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Defending life
from conception to natural death


WATCH: Ann Furedi's debate with former Planned Parenthood worker shows the true face of the abortion industry

20 February 2019

​Sue Thayer (r), a former Planned Parenthood manager, debates Ann Furedi. 

She said she "struggles" with why infanticide is not the same as late term abortion 

Sue Thayer was the manager of a Planned Parenthood centre in Iowa for almost 18 years. After a remarkable conversion experience, she led the first ever 40 Days for Life campaign in her town -outside the centre she used to work for. 

As someone who knows the abortion industry from the inside, Sue Thayer is a powerful voice in the pro-life movement. Now the Director of Outreach at 40 Days for Life, she recently travelled to England - and debated Ann Furedi, the head of Britain's largest abortion provider.

Ann Furedi has always been an unapologetic advocate of the most extreme pro-abortion position - - a stance with is both strikingly blunt and disturbing. This debate, which was hosted by Premier Christian Radio, straightforwardly reveals what horrific things you have to support if you follow pro-choice arguments to their logical conclusion.


Life begins at conception…but you can still kill it

Many arguments about abortion still revolve around when life begins. However, Ann Furedi agreed with Sue Thayer that life begins at conception. "I, too, believe that from the time an egg is fertilized that a human life is there…and that unique life is wonderful and is marvellous," she said. However, "the point is…it’s really about who makes the decision about how that life is valued…in relation to other things." For her, the will of the mother trumps any consideration of the baby - however developed it may be.

Throughout the debate, she advocated abortion being legally available at any stage of pregnancy. She admitted that abortion is often a knee-jerk reaction to an unexpected pregnancy, but said that the solution is to allow it as late as possible, to give the woman "time and space to weigh up her options".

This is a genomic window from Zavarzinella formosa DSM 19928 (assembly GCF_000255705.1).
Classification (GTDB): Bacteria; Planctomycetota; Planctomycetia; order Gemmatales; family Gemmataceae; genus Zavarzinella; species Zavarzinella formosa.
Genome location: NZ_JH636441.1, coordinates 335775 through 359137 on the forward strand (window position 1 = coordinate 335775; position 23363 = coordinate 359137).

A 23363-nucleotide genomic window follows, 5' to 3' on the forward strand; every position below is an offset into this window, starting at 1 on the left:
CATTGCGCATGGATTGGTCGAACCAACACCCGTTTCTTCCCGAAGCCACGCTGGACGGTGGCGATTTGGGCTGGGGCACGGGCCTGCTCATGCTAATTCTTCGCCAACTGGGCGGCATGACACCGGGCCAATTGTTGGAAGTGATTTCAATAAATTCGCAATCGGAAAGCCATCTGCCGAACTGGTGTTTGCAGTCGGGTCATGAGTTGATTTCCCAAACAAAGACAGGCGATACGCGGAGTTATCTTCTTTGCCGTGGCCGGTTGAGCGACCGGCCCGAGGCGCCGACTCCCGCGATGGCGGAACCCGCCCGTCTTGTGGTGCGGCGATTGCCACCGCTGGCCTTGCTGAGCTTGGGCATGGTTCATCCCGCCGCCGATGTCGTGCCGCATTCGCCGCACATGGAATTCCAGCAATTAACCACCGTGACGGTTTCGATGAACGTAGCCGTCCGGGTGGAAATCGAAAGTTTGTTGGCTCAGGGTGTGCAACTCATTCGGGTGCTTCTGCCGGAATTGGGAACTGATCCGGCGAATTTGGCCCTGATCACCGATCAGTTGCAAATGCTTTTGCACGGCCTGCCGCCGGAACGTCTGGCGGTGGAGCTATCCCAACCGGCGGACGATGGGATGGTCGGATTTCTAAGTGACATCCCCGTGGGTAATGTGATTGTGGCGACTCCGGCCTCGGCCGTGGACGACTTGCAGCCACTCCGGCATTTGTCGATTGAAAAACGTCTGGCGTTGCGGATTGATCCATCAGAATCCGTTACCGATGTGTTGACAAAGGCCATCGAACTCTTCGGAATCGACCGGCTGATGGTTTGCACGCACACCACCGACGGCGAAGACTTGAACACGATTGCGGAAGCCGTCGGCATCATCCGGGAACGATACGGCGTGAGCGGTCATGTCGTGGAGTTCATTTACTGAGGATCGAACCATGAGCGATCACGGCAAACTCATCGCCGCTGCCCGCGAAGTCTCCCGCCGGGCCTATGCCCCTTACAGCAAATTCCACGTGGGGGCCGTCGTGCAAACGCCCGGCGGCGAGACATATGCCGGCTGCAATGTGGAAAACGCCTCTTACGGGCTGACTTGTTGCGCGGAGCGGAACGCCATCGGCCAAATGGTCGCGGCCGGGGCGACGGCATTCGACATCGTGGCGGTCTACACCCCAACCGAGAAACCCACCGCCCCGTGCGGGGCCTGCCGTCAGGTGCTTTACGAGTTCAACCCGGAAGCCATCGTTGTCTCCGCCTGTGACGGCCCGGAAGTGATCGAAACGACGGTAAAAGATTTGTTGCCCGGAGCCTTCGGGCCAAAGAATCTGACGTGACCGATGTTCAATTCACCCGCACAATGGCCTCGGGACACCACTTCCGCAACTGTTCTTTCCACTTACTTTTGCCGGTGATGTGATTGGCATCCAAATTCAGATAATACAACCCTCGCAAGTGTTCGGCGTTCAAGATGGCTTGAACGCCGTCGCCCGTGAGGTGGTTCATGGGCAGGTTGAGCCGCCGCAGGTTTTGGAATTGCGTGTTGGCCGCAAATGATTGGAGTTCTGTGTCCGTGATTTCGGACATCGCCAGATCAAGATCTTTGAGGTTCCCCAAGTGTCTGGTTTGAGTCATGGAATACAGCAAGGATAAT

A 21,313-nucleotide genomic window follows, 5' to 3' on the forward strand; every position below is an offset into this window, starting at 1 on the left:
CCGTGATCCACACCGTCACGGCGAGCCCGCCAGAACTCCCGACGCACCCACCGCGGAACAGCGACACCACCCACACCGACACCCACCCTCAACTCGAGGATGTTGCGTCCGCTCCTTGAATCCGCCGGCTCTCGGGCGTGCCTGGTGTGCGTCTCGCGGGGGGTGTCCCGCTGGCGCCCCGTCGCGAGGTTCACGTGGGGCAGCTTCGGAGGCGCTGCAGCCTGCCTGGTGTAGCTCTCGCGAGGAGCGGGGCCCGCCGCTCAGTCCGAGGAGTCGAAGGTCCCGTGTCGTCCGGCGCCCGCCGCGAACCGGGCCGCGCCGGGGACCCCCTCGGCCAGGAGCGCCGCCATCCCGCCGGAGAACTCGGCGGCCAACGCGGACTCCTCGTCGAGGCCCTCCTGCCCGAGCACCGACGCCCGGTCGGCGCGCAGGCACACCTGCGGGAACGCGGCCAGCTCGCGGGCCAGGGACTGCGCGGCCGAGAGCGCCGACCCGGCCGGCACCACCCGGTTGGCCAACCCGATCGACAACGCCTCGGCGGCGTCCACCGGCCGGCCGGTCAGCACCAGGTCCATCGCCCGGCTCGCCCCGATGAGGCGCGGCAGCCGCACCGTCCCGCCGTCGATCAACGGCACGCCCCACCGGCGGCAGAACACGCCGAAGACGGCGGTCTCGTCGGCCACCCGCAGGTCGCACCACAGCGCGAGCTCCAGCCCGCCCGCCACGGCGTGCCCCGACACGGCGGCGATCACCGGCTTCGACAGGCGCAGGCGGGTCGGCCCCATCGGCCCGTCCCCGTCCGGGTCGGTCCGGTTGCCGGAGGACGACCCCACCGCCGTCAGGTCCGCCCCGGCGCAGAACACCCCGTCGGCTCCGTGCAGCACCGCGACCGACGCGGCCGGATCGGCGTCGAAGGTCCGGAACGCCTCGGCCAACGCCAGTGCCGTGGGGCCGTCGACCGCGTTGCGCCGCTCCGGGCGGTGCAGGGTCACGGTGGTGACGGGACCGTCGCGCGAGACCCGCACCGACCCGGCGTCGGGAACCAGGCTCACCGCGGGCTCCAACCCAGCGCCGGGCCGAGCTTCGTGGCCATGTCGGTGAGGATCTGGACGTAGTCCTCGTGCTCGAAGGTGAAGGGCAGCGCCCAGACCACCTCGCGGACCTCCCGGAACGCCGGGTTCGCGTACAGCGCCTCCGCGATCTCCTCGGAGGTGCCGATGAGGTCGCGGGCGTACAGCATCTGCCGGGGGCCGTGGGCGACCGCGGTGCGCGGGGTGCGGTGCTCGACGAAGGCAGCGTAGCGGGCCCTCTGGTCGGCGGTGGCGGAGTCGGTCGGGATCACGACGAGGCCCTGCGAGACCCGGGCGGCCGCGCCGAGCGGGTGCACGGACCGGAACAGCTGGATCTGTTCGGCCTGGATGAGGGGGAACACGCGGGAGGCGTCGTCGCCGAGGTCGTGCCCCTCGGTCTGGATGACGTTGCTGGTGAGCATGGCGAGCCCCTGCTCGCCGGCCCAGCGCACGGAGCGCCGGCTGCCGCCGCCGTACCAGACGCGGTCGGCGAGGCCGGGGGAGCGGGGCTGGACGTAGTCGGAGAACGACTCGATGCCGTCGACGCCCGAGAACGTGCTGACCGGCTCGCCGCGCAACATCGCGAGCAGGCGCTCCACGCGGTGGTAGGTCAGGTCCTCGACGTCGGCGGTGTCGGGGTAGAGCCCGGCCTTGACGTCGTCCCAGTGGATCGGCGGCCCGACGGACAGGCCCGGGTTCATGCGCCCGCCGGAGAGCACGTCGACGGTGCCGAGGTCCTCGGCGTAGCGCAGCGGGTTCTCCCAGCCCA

Late term abortion is horrible - but it should be legal

She said that it is "bizarre" that abortion is allowed at 24 weeks, and a criminal offence at 24 weeks and 1 day - seeming to concede that if you do not protect life from the point of conception, any other time limit is arbitrary. 

However, unlike many abortion advocates, she admitted how horrific late term abortion in particular is. “It is horrible. There is no doubt about it…You look at the remains following a late-term abortion, and it is grim. But it’s completely put into a different light by the conversations…about why the women…are going through that procedure."

"Struggles" with why infanticide isn't permissible

Ms Furedi took the horrific implications of permitting late-term abortion even further, saying she "struggled" with how it is different to killing a baby after birth. Stunningly. she agreed that "from the foetal perspective, nothing changes [during birth], it's just a matter of geography. The only reason infanticide is different, she said, is that a mother does not have to look after a baby post-birth (she said nothing of cases where this would not be a realistic option).

Women have abortions when they feel they don’t have a choice

Perhaps the most incredible admission Ms Furedi made during the debate was that abortion isn't really about choice. "No woman ever exercises the right to abortion [like] the right to vote," she said."[They] do it because they don’t think they have any other answer." This was rather undermined by her claim that no woman who goes to a BPAS clinic "has their pregnancy terminated unless that is what they want to happen."

What Ann Furedi said in this debate is horrific - but many of her points were the logical conclusion of the consistently pro-choice position. A society that doesn't protect life from conception is one that allows late-term abortion, coercion, and ultimately infanticide.

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Comments (1)

  • Jeremy

    21 February 2019, 9:39pm

    Very well reported by SPUC. The 'logical' conclusion follows the good or evil basis upon which it is based. Ms Furedi - on her basis for logic - illustrates the terrifying suggestion that in her world, infanticide is okay. Such thinkers need deradicalization in the very same way as terrorists - and urgently.

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